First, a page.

How The Federal Government Spies On Civilians

Right now, the U.S. government is tracking the movements of private citizens by GPS, reading private citizens’ emails, and possibly even reading what you’re saying on Facebook. It does so all in the name of law enforcement and Homeland Security, of course — but whether or not that makes you feel safer is up to you.

1. The NSA is building a massive data center in Utah to read every email you’ll ever send.

If leaked information about the complex is correct, nothing will be safe from the facility’s reach, from cell phone communications to emails to what you just bought with your card. And encryption won’t protect you — one of the facility’s priorities is breaking even the most complex of codes.

2. The FBI maintains detailed files on numerous public, semi-public, and private figures.

If you’re curious about what goods the FBI has on you, you can always submit a request to view your own personal file. It is worth noting, of course, that the government doesn’t profile everyone — just certain people of interest.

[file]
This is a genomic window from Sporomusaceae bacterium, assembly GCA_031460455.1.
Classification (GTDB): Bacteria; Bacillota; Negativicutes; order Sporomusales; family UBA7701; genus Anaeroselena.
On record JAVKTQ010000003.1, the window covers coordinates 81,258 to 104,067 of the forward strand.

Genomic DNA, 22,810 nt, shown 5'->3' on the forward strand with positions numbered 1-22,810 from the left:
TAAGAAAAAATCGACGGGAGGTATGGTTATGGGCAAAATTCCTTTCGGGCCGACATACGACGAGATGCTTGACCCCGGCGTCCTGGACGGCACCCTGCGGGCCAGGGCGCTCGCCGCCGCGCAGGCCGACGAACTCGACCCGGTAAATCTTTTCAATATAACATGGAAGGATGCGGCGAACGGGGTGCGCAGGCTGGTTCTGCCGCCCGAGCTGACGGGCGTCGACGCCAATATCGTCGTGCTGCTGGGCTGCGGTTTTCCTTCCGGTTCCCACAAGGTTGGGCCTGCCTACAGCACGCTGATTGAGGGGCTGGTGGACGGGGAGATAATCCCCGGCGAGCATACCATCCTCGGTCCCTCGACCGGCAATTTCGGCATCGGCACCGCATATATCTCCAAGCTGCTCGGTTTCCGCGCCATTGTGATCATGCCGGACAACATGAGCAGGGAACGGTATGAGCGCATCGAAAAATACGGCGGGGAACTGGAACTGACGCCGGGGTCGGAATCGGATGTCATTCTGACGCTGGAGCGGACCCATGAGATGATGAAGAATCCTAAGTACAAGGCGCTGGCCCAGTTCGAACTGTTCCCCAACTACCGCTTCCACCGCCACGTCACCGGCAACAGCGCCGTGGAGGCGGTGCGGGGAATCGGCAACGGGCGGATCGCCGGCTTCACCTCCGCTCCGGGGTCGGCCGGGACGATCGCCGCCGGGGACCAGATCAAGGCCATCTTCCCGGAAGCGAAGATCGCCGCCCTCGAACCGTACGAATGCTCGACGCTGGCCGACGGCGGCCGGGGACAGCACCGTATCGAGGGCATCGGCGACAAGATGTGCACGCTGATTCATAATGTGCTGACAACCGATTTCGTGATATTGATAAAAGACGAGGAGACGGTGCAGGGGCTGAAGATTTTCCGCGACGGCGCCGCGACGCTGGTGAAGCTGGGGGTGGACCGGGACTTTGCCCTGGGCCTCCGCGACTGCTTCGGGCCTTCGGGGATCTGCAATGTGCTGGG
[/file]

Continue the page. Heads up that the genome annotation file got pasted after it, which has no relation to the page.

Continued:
3. Homeland Security is reading your tweets and Facebook status messages.

Unless you play around with your Twitter and Facebook privacy settings, just about anything you say is public. Essentially, the government wants to read through your tweets and status messages to see if there’s any information that might help in detecting threats.

4. Your ISP may soon be required to keep files on what sites you visit.

That’s exactly what the Hawaii state legislature proposed this January with H.B. 2288 and companion bill S.B. 2530. The bill, sponsored by State Rep. John Mizuno (D), “requires internet service providers… keep consumer records for no less than two years.” The bill then goes on to specify that these records must include “each subscriber’s information and internet destination history information.” Thankfully, the bills’ sponsors withdrew the offending legislation from debate.

Do you think all the hustle about online data monitoring is necessary or is it just an invasion of privacy? Share your opinions with us!

Source: Yahoo News

Image: UnDebunked

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